Friday, July 08, 2005

I've been noticing different customer service situations this week : from picking up a new pair of glasses to having the mobile phone company ring and explain how to set up multimedia messages.

'Dealing' with marketing calls at home is also a valuable resource. Their emotional content of opening mood and message is somewhat ruined when they ask for the husband, or only know you as an entry in the telephone book. While not wanting to upset the caller unneccesarily, their phone call is an unwanted intrusion with a request for information or monies. Especially with the high price of landlines these days. However the professional ire with which some of them negate any request not to participate is almost stalking, bullying or just plain get-out-of-my-face material. Valuable practice in self-assertion can be to aim to politely and with the same verbal power decline the call and hang up. Let it go.

When I picked up the new set of glasses I had rung the previous week, because they were overdue; the attitude of the young staff was casual, which they probably were as part of the rotating shift amongst the several city shops; and judging from the casual nature of their clothes, the job wasn't well paid. So I took the service offered with mixed emotions, and determined to get the second pair elsewhere. They probably have little interest in their job.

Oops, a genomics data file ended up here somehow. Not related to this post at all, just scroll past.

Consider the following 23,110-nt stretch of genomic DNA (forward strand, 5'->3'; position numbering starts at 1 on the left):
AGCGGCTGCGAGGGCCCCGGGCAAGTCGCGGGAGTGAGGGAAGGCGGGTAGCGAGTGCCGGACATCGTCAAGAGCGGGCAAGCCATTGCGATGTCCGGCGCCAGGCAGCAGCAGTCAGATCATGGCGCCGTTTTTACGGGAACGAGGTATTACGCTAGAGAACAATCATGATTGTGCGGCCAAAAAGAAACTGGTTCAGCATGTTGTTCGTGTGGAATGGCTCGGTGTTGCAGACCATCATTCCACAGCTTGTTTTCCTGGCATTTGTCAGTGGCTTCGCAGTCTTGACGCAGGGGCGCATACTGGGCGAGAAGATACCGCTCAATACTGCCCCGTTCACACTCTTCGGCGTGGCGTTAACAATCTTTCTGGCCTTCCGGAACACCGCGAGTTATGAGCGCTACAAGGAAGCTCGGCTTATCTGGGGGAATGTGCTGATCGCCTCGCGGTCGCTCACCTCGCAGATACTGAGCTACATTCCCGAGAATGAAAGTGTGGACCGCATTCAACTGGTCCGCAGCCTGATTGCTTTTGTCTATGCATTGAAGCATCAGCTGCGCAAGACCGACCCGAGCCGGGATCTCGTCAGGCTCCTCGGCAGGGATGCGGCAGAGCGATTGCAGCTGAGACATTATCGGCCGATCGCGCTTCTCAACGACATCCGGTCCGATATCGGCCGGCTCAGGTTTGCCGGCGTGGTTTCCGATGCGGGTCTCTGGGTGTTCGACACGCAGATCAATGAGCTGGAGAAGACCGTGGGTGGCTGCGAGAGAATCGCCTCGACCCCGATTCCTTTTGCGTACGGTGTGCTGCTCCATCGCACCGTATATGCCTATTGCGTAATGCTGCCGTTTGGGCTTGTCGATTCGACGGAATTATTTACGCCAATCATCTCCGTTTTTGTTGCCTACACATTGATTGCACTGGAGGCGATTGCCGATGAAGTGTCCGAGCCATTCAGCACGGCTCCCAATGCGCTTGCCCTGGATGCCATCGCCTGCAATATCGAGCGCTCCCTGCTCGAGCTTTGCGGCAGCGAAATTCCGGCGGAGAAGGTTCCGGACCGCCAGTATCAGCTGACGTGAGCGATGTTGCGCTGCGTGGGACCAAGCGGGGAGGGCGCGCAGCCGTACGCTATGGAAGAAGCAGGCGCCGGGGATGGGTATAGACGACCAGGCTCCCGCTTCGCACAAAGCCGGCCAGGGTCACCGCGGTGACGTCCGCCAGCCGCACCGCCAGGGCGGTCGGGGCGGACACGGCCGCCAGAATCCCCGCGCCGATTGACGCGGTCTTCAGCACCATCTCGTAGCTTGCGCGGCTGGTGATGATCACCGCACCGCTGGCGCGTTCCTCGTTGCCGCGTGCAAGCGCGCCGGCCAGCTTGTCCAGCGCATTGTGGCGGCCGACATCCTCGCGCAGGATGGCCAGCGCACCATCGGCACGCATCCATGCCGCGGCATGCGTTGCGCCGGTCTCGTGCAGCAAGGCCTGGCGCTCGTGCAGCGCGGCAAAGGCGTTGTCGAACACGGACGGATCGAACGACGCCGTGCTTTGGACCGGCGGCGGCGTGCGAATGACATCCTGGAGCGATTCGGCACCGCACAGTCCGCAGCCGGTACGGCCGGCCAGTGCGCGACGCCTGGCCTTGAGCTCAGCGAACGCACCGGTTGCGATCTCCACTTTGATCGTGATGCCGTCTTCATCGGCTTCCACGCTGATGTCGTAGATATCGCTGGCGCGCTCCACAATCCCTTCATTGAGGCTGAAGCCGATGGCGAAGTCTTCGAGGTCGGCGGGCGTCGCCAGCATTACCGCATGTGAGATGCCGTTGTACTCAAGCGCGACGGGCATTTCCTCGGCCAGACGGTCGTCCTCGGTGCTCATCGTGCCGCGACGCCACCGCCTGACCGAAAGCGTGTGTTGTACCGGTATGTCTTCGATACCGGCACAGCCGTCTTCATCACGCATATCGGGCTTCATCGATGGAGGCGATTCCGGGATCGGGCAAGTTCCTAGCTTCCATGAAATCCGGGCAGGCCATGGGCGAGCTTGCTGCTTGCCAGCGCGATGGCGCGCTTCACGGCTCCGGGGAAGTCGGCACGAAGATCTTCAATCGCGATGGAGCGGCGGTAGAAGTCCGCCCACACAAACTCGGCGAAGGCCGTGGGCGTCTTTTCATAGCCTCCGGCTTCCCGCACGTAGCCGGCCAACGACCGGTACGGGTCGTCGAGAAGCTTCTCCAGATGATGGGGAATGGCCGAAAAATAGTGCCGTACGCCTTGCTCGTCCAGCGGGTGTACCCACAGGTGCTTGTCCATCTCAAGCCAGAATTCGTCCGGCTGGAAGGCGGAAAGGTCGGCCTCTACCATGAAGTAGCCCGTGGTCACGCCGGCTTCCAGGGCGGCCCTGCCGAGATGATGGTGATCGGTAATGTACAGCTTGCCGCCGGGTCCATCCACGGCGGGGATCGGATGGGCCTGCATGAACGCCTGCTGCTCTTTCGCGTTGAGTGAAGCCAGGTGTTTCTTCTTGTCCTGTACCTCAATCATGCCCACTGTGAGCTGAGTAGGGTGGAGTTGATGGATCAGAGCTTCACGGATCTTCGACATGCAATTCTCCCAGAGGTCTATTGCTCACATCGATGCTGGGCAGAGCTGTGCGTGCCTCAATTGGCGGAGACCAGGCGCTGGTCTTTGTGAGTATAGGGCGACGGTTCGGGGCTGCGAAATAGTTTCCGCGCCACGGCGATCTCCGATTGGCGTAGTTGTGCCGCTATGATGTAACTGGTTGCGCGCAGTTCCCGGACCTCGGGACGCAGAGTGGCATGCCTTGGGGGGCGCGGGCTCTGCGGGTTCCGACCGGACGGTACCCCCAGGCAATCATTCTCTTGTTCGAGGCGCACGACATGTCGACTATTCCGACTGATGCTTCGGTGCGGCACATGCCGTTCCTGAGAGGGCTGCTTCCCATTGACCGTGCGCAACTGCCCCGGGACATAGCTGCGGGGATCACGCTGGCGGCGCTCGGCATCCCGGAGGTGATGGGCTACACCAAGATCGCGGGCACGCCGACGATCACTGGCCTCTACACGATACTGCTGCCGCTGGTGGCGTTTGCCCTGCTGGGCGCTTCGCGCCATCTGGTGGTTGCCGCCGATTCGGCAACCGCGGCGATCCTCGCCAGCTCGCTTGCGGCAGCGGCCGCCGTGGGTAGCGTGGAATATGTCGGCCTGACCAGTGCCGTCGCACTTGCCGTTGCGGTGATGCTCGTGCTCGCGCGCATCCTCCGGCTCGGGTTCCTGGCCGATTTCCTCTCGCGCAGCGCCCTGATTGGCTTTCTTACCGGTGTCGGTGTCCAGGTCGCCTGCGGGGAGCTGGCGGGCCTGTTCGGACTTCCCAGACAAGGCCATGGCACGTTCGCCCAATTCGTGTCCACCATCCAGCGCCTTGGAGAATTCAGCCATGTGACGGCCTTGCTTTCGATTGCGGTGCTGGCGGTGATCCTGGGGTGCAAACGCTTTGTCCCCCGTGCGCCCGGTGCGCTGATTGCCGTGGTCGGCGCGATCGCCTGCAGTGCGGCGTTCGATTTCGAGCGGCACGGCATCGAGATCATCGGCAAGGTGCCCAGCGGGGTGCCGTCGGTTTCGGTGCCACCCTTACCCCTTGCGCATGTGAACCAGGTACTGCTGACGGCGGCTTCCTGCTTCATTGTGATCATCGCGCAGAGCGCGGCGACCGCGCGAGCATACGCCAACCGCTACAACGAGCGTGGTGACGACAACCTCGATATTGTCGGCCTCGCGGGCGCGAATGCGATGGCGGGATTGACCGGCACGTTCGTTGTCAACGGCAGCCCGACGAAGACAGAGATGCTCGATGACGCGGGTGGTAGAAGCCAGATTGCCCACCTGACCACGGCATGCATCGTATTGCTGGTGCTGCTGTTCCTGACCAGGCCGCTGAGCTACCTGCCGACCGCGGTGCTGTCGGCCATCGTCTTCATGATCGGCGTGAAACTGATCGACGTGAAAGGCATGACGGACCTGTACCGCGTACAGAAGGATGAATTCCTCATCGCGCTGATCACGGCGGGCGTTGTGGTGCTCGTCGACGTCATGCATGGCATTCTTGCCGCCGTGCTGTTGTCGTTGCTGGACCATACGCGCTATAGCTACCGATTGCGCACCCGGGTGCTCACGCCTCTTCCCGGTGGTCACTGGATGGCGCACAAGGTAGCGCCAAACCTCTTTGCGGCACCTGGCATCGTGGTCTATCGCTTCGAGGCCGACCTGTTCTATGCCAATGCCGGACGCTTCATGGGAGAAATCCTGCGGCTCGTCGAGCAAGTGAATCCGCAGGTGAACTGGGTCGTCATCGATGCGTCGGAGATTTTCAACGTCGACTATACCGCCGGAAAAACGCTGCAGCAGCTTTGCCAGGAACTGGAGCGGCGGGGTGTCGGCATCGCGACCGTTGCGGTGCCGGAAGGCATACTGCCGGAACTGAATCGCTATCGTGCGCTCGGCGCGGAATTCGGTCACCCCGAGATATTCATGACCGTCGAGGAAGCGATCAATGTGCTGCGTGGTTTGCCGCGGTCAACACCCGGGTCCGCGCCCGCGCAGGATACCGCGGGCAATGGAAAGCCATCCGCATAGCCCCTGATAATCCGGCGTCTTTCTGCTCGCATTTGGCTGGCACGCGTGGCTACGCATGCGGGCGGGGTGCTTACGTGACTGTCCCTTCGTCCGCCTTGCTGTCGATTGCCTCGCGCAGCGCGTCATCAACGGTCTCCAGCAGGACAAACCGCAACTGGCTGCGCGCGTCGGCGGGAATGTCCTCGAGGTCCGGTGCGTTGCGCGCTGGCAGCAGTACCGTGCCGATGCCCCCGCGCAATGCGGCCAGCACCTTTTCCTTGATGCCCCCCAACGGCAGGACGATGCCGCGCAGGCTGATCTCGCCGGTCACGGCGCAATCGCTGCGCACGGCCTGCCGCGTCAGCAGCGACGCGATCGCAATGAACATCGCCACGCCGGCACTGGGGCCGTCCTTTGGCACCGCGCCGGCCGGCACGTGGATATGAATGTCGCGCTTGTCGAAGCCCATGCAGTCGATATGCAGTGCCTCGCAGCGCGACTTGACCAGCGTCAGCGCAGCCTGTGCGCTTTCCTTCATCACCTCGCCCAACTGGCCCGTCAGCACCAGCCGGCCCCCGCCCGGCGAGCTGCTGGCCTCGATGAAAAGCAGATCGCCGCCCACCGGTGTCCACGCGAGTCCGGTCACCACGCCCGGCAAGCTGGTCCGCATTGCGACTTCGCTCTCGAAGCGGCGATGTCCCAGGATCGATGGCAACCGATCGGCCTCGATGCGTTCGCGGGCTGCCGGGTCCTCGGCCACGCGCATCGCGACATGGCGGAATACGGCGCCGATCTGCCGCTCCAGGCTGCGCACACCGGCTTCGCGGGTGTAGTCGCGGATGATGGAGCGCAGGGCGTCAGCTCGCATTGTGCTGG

The mobile phone customer service was excellent. I had applied for assistance online, stating very clearly what i wanted to solve. I received an email back - without the automatic automated response. I was taken through the process (of putting multimedia ability on the phone which basically means connecting to the internet from it) and was amazed at how like a computer it is. It was all done with a great attitude, no talking down at all (ie no ego-playing getting in the way). I was probably an easier customer and was prompted to ring them back if it didn't work. I really felt like i was a valuable customer. I thanked him after for ringing out of work hours. He probably likes his job.

That brings back the memories of getting the phone. I spent a night without a functioning one, and then headed down to where i'd seen a special on a pre-paid camera phone. The shop had sold out the afternoon before (ie before my phone had gone down). After i finally found, after a long walk, what i wanted - a prepaid camera phone - the shop owner and I spat and spated at each other, with the result i got an absolutely beautiful phone, for, i am beginning to think, at quite a reduced cost. It was like a son-in-law and mother-in-law, i tell you; so eventually i broke the ice by asking him what 'bulshit' was in his language - he turned to the young shop assistant and they discussed the equivalent word.

Then the emotional blast of turning on the telly last night to see the london bombings; and the absolute precision and professionalism of the emergency services, led and controlled by the police force. They kept stressing that their services were very highly trained and wow did it show. The absolute gutter scraping of the journalists was in sharp contrast, but heh, that's their job. No, the unity and worth of the emergency services was astounding.

The mobile phone seller didn't have [polite] customer service skills - he was a manager and a businessman, but he gave me a great deal and professional service (checking the phone in shop, explaining the warranty, instant negative reaction as to whether he carried accessories), and we had a bit of fun despite protocol. His shop was chaotic, but worked in its chaos : a little bit of magic to lighten the day up.

Meanwhile, I'm still broke and somewhat battered, yet a pattern is emerging and progress has been made.


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